Focaccia with balsamic onions and rosemary

Ingredients:

  • 2 packages active dry yeast ( 5 tsp)
  • 1 3/4 c. warm water
  • 1 tsp sugar
  • 3/4 c. EVOO
  • 5 c. flour, plus more for kneading
  • 2 tsp kosher salt
  • 1 tsp coarse sea salt
  • 2 yellow onions
  • 2 T EVOO
  • 2 cloves garlic
  • 2 sprigs fresh rosemary
  • balsamic vinegar

Dissolve yeast in warm water, whisk in sugar and let stand until foamy, approx. 5 min. Pour into large mixing bowl and add 1/2 c. olive oil, flour and kosher salt. Mix at low speed with dough hook (or wooden spoon) until dough is smooth and elastic, 7 min.

Turn dough out on floured board and knead for another 5 min., adding flour to keep it from sticking. Transfer dough to a lightly oiled bowl and cover with plastic wrap. Put in warm place to rise – it should double in size (I put mine by the fire). If you are making this ahead, punch it down after it rises and place in fridge. Bring to room temperature before shaping.

Pour remaining 1/4 c. olive oil on half-sheet pan. Turn dough into pan and press evenly to all sides. Cover the pan loosely with a dry kitchen towel and let rise again in warm spot, about 1 hour.

Meanwhile, thinly slice 2 yellow onions and add to hot frying pan with olive oil, over medium heat. Saute until dark brown and caramelized, about 12 min. Add 2 cloves of chopped garlic and 1 T fresh chopped rosemary. Add 1-2 T balsamic vinegar and stir until everything is thick and caramelized. Season with salt.

Preheat oven to 450.

Sprinkle onion mixture over dough and dimple the surface with your fingers. Sprinkle sea salt over the top.

Bake until golden brown, 20-30 min. Transfer to wire rack and let cool in the pan. Cut into squares and serve warm. For a soft bread every time, microwave leftover slices for 20 seconds.

For anyone who is interested in a great baking book that has beautiful pictures and instructions, here is the book I’ve been using, and loving, “Essentials of Baking” from Williams-Sonoma:

Enjoy the weekend, friends! Do you have your Superbowl menu planned? I know I do…xoxo

How to bake bread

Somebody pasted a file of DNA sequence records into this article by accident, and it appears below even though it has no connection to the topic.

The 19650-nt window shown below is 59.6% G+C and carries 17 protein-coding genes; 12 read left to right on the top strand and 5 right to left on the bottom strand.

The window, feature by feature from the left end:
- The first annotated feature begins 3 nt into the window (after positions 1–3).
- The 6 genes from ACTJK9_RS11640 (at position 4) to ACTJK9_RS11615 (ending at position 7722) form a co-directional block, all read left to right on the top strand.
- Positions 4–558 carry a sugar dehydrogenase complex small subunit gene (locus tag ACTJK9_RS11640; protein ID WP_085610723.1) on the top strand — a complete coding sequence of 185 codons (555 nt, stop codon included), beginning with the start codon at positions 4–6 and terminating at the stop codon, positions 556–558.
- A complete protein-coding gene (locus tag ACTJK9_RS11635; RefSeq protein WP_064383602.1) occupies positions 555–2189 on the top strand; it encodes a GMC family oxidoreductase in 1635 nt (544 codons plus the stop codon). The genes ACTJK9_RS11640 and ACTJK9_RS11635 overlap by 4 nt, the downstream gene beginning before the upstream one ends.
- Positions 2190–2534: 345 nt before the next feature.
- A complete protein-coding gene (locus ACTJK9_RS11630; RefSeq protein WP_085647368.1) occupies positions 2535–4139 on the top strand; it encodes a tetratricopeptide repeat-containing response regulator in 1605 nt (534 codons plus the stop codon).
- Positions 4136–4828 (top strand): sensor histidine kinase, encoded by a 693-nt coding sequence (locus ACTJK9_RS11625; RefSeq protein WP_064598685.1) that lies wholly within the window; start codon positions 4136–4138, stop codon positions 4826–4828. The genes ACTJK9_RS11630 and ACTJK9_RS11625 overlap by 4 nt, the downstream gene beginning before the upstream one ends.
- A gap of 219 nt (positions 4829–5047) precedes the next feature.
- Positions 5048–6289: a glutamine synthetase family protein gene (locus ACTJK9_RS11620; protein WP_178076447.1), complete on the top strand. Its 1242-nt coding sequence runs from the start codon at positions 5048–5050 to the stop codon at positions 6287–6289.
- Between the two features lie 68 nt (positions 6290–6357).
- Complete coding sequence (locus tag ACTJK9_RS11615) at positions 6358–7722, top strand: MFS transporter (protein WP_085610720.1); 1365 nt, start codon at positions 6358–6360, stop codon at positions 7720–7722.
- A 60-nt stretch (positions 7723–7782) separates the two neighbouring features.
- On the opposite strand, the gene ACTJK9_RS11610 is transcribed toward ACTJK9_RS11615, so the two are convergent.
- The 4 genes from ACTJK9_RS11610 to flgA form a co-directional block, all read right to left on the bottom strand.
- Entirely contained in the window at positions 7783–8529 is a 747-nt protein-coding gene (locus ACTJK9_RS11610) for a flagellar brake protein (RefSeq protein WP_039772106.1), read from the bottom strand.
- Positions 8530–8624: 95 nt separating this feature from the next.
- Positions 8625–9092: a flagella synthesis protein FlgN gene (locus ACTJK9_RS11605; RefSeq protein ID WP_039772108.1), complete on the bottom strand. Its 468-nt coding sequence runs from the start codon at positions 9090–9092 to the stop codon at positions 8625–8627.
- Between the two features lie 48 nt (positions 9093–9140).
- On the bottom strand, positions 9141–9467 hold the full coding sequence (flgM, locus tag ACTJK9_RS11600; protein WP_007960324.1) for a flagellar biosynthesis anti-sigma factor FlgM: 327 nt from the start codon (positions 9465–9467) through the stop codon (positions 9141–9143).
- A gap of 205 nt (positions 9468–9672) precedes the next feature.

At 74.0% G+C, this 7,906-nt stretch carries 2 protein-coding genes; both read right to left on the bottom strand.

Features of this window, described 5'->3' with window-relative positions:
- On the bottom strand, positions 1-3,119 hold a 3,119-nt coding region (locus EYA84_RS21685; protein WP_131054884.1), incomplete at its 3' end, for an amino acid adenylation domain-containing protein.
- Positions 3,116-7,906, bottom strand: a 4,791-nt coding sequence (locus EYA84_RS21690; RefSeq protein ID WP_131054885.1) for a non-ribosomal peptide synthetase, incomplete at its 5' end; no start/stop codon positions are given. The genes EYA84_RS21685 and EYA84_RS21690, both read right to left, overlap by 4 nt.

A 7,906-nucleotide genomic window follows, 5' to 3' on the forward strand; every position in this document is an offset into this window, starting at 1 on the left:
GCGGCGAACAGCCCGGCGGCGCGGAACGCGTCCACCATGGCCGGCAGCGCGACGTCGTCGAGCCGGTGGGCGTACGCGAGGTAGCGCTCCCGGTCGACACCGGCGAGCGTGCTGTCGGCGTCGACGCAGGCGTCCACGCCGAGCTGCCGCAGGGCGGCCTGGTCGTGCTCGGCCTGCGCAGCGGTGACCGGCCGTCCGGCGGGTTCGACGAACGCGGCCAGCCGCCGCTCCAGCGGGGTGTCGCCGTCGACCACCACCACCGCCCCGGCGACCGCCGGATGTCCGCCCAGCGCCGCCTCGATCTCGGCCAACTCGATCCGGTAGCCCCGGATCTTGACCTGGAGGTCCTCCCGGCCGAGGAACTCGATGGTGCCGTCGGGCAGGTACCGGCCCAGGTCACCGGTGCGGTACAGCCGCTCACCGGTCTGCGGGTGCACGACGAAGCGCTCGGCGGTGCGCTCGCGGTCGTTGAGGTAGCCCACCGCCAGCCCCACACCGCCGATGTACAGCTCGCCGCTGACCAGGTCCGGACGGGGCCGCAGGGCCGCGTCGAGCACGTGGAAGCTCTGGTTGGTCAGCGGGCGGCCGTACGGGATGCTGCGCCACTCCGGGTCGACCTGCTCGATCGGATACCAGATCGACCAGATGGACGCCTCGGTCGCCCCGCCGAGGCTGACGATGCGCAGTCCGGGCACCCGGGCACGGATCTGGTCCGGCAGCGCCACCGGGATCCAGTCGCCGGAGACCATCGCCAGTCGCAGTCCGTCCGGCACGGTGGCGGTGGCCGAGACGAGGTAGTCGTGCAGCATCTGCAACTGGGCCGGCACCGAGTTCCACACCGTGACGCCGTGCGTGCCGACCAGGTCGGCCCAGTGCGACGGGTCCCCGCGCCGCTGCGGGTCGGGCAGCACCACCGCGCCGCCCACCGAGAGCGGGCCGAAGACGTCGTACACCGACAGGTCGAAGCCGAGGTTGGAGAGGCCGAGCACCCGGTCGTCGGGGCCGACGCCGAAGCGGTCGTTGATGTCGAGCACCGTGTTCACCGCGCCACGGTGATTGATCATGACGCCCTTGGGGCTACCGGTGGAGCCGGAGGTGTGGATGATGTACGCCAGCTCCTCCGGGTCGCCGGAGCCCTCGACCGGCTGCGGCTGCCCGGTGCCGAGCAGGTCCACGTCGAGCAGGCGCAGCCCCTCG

I baked bread! I baked bread!

To appreciate this fact, you have to appreciate that I have avoided baking bread for ever. It was sort of like how I used to insist on buying $4 lattes every morning instead of getting a coffee maker: I finally took the plunge and wondered what I had been thinking.

Same with bread. It’s daunting to bake. You have to deal with something alive. Something called yeast, which is apparently a finicky little bitch – don’t get it too hot, don’t get it too cold, feed it sugar, let it rise on its own schedule, etc.

Martha metaphorically held my hand through this process with a simple white sandwich bread recipe in her recent Valentine’s Day issue (recipe to come).

The recipe had all of six ingredients, I figured it would be a cinch to make. It also cost me less than a dollar.

After mixing the flour, yeast, water, salt and honey together, I kneaded it for five minutes of tactile heaven. Then, it rose and I punched it down, put it in these buttered bread pans and it rose again. I dusted one loaf with flour, for a rustic look, and brushed the other with melted butter.

It has risen...

It only baked for 25 minutes in my stupid oven, but all was well:

Jesse couldn’t wait until it cooled before slicing a piece. They came out with a nice, thin crust and a light, airy bread within. I cannot wait to make myself a PB sammie with Skippy’s creamy peanut butter!

Classic white bread —

2 envelopes dry yeast (1 T plus 1 1/2 tsp)

2 1/4 c. warm water (110 degrees)

3 T plus 2 tsp honey

4 T unsalted butter, melted, plus more for brushing

7 c. all-purpose flour, plus more for dusting

2 T coarse salt